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Spitfire 1500 steel wheels


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Hi,

 

I have acquired five steel wheels which I believe are an original set. However 3 are marked up with the Dunlop symbol followed by 957 and the other two have no symbol but are marked up LP957

The wheels look identical but would anyone know the difference between the markings?

Many thanks,

James

 

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If they are late 1500 Spit wheels they should be marked 5J x 13" on front face. This means they are 5" wide by 13" diameter. Mk4 Spit and very early 1500 ( I believe) Spit wheels were 4.5J x 13" . They are interchangeable as a straight swap BUT you must have the same width rims fitted all round.

The difference in the Dunlop number is possibly different batch/factory ?

Gav

 

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You had me excited there - the 5Jx13 wheels must be the rarest wheels on the planet!

I've found several 5.5Jx13 wheels with the required 16mm offset, but I can't find the later 1500 wheels anywhere.

I see that your LP wheels do not have the Dunlop logo next to the 957.  I'd think they are 957s made by someone else to Dunlop spec - subcontractor, maybe?

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On 07/02/2021 at 13:54, Roger K said:

You had me excited there - the 5Jx13 wheels must be the rarest wheels on the planet!

I've found several 5.5Jx13 wheels with the required 16mm offset, but I can't find the later 1500 wheels anywhere.

I see that your LP wheels do not have the Dunlop logo next to the 957.  I'd think they are 957s made by someone else to Dunlop spec - subcontractor, maybe?

So the "correct " offset on 5.5J is 16mm? What is it for 5J? Always thought 4.5J were 20? 22mm offset?

Cheers,

Iain.

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This is one for the connosieur!

They are all proper Dunlop wheels but the pressing varied ever so slightly over the years from 1970 to 1980. If you look carefully at the shoulder of the oval holes you will see they differ. The early one have shallow, soft shoulders; Whereas later (e.g. 1978) have a more proud shoulder with sharper edges. Otherwise are completely interchangeable except although it's nice to have a fully matching set on a car.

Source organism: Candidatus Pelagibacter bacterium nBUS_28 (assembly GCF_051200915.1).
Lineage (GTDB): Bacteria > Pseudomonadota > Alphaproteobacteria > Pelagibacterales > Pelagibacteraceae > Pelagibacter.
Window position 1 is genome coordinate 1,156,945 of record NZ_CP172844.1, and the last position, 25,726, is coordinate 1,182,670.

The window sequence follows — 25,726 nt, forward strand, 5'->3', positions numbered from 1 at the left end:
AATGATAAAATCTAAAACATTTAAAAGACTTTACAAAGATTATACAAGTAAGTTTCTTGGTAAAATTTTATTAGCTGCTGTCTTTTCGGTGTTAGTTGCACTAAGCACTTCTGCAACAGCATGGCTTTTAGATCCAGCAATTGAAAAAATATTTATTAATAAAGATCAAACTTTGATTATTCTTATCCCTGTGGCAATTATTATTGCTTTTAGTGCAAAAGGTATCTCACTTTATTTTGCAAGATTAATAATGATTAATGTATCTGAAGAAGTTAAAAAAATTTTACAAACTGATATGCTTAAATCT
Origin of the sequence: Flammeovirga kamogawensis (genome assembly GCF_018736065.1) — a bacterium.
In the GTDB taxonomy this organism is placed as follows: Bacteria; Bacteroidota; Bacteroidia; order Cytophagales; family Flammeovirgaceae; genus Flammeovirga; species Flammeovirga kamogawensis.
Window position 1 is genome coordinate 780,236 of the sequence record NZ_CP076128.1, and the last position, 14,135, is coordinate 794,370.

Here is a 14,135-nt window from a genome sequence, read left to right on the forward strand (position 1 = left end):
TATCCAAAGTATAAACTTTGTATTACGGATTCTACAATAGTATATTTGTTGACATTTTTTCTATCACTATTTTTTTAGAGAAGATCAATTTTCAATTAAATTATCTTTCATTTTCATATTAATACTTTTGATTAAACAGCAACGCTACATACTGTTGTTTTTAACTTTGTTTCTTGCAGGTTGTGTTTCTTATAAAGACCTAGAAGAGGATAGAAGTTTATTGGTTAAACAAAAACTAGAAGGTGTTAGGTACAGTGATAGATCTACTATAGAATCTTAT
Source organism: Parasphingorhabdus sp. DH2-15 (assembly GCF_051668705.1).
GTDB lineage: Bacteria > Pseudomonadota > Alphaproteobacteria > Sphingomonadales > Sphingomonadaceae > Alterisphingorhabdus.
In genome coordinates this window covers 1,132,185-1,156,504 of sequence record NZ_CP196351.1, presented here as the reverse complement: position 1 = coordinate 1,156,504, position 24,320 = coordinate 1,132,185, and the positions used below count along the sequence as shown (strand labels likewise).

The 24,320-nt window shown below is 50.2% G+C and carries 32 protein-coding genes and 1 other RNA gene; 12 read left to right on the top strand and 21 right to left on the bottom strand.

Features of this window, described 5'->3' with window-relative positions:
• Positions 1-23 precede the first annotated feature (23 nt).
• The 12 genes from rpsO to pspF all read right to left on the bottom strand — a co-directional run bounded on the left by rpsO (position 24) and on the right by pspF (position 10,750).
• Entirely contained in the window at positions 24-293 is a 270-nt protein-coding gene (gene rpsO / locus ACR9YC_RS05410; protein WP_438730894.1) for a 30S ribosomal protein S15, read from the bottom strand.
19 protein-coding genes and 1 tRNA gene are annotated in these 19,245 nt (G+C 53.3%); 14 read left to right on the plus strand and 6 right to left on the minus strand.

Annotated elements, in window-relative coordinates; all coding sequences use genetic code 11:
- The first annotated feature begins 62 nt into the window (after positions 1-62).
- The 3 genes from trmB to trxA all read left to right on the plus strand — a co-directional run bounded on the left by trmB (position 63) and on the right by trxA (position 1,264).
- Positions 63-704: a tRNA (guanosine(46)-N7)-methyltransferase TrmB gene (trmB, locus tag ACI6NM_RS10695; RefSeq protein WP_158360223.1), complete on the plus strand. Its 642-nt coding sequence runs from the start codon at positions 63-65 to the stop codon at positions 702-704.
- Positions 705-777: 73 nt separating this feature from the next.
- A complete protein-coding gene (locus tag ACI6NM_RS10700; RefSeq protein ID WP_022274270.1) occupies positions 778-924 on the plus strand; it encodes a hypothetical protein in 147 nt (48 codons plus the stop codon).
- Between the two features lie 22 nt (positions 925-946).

(P.S. I have one 5J wheel for sale on ebay but needs a bit of work).

(P.P.S) All Mk3 Gt6s and spitfires have 4.5J wheels except the very last Spitfires which had 5J. 5.5J were never a triumph option.

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9 hours ago, chrishawley said:

This is one for the connosieur!

They are all proper Dunlop wheels but the pressing varied ever so slightly over the years from 1970 to 1980. If you look carefully at the shoulder of the oval holes you will see they differ. The early one have shallow, soft shoulders; Whereas later (e.g. 1978) have a more proud shoulder with sharper edges. Otherwise are completely interchangeable except although it's nice to have a fully matching set on a car.

(P.S. I have one 5J wheel for sale on ebay but needs a bit of work).

(P.P.S) All Mk3 Gt6s and spitfires have 4.5J wheels except the very last Spitfires which had 5J. 5.5J were never a triumph option.

If the 5.5J wheels were not a Triumph option, any idea where have they all come from ? 

Like most others now, my GT6 is fitted with 5.5J wheels and I would love to replace them with 5J's but never see any sets for sale.

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40 minutes ago, Qu1ckn1ck said:

If the 5.5J wheels were not a Triumph option, any idea where have they all come from ? 

Like most others now, my GT6 is fitted with 5.5J wheels and I would love to replace them with 5J's but never see any sets for sale.

One of the great mysteries as to why so many cars have them.

They were a Formula Ford wheel, still are. So I expect they were sold as an upgrade via magazines etc to Triumph owners. I also wonder if dealers may have offered them.

The lovely LP923 wheels are similar story, never a factory offering, but there are quite a few out there (many are bent, they are thinner steel) I have seen a 1960's magazine advert for the LP923s.

I expect many of the 5j wheels have been thrown away over the years, people fitting the 5.5J or even fitting used wheels/tyres that look the same when the cars had low value.

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I've bought three sets of 5.5J wheels now, two of them from Mallory Park Racing School and one set from a historic FF racer.  Remember that the offset dimension is the distance of the back of the centre plate from the midline of the wheel rim.  There are 16mm, which I think are best for a 'long driveshaft' car, and 3/8 - which is 10mm-ish.  Rumour has it that there may be a 18mm, but I've never seen one.

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James,

My September 1977 Spitfire ('S' reg) with all it's original fittings has 4.5Js with the 'proud and sharp' shoulder. If buying check the stamping around the periphery of the nave plate which should be exactly:

4.5 x 13  x 88

B8C

Dunlop symbol 957

312046

..and no stamping of the wheel webs.

By contrast my 1970 GT6 has the 'soft profile' with LP957 stamped on the web. 

Hope that helps.

C

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